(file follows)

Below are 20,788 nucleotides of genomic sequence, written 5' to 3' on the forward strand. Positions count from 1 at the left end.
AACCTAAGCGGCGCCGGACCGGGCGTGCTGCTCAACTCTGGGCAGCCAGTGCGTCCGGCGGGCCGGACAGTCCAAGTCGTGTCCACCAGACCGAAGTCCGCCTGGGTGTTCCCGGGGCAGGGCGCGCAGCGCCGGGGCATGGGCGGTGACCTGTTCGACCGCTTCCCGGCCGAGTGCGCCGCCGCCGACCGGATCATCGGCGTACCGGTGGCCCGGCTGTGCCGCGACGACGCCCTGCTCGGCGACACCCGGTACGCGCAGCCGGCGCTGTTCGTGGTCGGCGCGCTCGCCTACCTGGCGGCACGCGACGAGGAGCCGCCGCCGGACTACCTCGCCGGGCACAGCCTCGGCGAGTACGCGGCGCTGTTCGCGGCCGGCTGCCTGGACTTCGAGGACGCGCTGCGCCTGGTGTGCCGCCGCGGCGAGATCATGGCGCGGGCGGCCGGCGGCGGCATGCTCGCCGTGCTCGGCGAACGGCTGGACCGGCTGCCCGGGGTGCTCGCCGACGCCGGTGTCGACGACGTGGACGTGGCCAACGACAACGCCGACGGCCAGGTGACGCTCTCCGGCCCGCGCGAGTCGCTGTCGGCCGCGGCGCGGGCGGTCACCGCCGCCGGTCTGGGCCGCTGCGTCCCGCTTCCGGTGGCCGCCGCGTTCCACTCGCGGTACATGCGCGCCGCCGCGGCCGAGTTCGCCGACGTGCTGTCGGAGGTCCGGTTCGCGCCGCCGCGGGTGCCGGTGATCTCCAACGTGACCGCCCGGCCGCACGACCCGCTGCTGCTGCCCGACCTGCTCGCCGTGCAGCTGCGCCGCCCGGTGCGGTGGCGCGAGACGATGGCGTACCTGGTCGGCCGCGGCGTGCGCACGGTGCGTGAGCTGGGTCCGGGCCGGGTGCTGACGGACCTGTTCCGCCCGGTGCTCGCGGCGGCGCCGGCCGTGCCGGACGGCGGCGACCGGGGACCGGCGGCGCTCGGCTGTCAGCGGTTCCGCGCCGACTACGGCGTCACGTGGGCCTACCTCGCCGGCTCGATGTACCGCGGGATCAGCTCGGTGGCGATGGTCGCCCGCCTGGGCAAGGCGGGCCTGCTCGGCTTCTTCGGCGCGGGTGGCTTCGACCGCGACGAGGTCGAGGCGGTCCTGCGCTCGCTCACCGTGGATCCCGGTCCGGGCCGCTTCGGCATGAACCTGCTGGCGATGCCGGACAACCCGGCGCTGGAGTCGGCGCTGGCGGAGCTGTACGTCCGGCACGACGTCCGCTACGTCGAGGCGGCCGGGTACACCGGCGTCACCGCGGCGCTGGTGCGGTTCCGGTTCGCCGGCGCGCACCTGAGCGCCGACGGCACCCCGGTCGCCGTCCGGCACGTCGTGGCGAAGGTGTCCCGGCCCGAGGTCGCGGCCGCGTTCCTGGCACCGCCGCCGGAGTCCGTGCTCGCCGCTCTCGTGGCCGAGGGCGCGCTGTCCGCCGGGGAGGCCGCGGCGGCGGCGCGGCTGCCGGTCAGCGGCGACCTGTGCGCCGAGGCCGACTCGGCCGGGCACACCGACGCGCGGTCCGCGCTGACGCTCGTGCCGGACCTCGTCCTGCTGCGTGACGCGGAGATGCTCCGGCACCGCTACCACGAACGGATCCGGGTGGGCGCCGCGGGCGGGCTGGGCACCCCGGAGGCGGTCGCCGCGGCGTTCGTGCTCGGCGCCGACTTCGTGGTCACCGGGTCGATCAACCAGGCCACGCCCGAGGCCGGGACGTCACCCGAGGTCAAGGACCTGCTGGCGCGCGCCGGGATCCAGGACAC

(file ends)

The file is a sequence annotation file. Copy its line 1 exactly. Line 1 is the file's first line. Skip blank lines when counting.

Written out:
Below are 20,788 nucleotides of genomic sequence, written 5' to 3' on the forward strand. Positions count from 1 at the left end.